USA Greco

Smith & Walsh Both Set to Battle For “Ranking Series” Bronze

Patrick Smith -- Photo: Richard Immel

The United States is again in position to put athletes on the medal stand at the Matteo Pellicone Memorial following a morning session that saw more losses than wins but also offered encouraging signs of life for those involved.

Day 2 of the 2021 Matteo Pellicone Memorial began at 10:30am local time in Rome, Italy and aired live in the US on FLOWrestling.

At 77 kilograms, both two-time World Teamer Patrick Smith (Minnesota Storm, 5PM #1) and National Team member Peyton Walsh (Marines 5PM #9) both have a chance to earn bronze. In his lone bout thus far, Smith fitfully challenged ’20 European Championships silver Zoltan Levai (HUN) throughout their intense quarterfinal showdown.

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Energetic and pressurizing, Smith worked to compel Levai towards amenable ties for much of the early going, though Levai himself observed stout position and received the first passive/par terre opportunity. Smith defended the lock and returned to his feet no worse for wear. In the second, the tempo hadn’t changed much — and Levai was curiously given the second par terre. Up 2-0, he once again came up empty from top PT. Smith was over the target, and his impassioned jousting prompted an application of the latest rule update.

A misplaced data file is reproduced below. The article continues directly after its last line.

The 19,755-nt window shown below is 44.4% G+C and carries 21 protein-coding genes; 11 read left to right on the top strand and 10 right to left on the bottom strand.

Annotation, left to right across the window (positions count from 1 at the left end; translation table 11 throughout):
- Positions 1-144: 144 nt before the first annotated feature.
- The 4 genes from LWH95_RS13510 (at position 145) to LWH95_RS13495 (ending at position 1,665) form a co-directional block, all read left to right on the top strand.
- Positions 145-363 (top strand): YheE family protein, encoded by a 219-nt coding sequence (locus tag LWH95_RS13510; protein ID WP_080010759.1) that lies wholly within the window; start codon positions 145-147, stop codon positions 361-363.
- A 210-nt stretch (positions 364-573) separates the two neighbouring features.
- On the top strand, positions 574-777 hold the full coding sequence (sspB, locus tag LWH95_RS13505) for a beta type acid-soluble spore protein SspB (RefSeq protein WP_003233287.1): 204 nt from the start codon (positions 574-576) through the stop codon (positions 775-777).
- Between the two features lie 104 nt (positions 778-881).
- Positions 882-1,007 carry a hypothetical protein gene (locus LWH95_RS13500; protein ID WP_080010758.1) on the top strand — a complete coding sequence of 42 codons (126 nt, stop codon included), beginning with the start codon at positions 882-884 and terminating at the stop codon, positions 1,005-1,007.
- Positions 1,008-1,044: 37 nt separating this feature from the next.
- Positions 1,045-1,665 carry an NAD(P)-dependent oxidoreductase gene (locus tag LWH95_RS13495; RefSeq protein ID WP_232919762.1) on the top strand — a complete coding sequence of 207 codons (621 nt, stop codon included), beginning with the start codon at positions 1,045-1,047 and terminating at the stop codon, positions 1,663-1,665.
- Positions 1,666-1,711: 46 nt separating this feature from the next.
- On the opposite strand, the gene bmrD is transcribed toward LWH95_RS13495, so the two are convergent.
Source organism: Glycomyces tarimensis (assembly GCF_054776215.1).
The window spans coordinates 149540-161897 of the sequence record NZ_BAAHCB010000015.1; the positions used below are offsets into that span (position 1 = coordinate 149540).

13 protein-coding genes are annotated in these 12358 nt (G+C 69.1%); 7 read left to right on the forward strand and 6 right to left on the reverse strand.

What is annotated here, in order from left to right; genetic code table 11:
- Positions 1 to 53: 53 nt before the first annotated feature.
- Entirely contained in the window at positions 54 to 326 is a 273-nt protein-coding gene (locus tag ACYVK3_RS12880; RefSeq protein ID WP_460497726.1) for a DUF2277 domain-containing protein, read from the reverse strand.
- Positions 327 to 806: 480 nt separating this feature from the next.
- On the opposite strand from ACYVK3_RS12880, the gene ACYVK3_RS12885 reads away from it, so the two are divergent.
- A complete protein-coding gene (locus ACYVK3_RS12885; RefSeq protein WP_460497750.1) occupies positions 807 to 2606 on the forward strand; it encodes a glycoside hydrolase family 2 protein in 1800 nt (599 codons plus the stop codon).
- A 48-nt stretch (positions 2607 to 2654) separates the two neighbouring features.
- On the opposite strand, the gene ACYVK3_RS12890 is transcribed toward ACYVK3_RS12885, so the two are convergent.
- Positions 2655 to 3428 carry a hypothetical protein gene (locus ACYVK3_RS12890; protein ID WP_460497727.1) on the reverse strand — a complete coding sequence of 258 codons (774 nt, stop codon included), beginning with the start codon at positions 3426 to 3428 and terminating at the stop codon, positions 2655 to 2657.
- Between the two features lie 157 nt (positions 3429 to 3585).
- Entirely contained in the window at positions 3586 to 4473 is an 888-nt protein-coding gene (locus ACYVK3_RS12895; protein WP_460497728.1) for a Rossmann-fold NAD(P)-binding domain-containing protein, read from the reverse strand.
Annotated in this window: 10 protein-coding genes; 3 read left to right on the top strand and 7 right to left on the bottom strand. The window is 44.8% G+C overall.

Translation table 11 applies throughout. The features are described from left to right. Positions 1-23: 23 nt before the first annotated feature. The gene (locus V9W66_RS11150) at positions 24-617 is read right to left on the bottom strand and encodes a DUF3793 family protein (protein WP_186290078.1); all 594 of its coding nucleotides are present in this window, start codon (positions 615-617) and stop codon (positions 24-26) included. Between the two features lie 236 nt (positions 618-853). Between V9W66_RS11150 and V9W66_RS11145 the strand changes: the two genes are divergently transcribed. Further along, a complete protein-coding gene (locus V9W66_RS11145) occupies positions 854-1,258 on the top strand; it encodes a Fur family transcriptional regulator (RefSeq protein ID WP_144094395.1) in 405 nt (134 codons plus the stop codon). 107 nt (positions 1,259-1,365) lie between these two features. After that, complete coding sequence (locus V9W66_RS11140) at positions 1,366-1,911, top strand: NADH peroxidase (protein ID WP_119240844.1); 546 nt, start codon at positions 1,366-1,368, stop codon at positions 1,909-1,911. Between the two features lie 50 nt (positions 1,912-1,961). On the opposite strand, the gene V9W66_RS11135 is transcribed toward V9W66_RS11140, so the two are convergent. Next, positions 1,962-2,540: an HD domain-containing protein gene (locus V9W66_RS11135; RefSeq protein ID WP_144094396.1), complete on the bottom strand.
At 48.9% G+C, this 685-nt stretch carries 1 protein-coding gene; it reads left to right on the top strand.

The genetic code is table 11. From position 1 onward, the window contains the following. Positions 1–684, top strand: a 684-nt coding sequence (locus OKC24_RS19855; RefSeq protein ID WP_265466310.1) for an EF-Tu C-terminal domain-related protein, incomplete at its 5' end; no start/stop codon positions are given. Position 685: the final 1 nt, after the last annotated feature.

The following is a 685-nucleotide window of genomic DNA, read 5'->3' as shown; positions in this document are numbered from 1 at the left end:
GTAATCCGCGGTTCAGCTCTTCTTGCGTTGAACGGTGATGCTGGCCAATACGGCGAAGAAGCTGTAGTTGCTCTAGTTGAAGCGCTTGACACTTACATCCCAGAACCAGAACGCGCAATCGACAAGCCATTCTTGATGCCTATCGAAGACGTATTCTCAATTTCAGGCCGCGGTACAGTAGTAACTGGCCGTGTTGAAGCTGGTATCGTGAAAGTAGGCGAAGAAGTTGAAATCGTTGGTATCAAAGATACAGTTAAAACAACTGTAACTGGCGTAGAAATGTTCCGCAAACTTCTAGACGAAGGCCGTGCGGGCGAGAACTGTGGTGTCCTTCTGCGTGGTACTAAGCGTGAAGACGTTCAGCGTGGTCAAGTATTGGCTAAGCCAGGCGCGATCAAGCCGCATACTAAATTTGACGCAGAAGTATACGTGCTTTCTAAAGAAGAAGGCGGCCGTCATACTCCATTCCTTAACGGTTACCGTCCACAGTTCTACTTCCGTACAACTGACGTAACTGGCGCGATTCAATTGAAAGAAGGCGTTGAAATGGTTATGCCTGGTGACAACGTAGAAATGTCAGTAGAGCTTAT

With just over a minute remaining, Levai was finally dinged for passivity; no point comes with the third call but Smith did have a shot to take a criteria lead if he could net a turn. Unfortunately for the Minnesotan, Levai held strong both defending on the tarp and in the race to the finish for a 2-0 decision. Silver lining: Levai did advance to the final, pulling Smith back in for the bronze round where he will face ’19 U23 World bronze Tamerlan Shadukaev of Kazakhstan.

Walsh wasn’t thrilled with his performance in Nice earlier this winter. In that tournament, he had put up plenty of points with not much to show for it. He took no consolation in his scoring ability in the absence of victory. Friday in Italy brought forth a different state of mind, one might gather.

It was a “refuse to lose” proposition for Walsh in the quarters opposite Marciano Ali (PUR). The pair traded step-outs after a very brief feeling-out process. Appearing all sorts of motivated, Walsh measured the mini flurries in the tie-ups but was just off the mark on finding a handle. Passivity eventually rang in on Ali, and Walsh — who has improved significantly from par terre — cranked a turn for two and a 4-1 lead he carried into the break.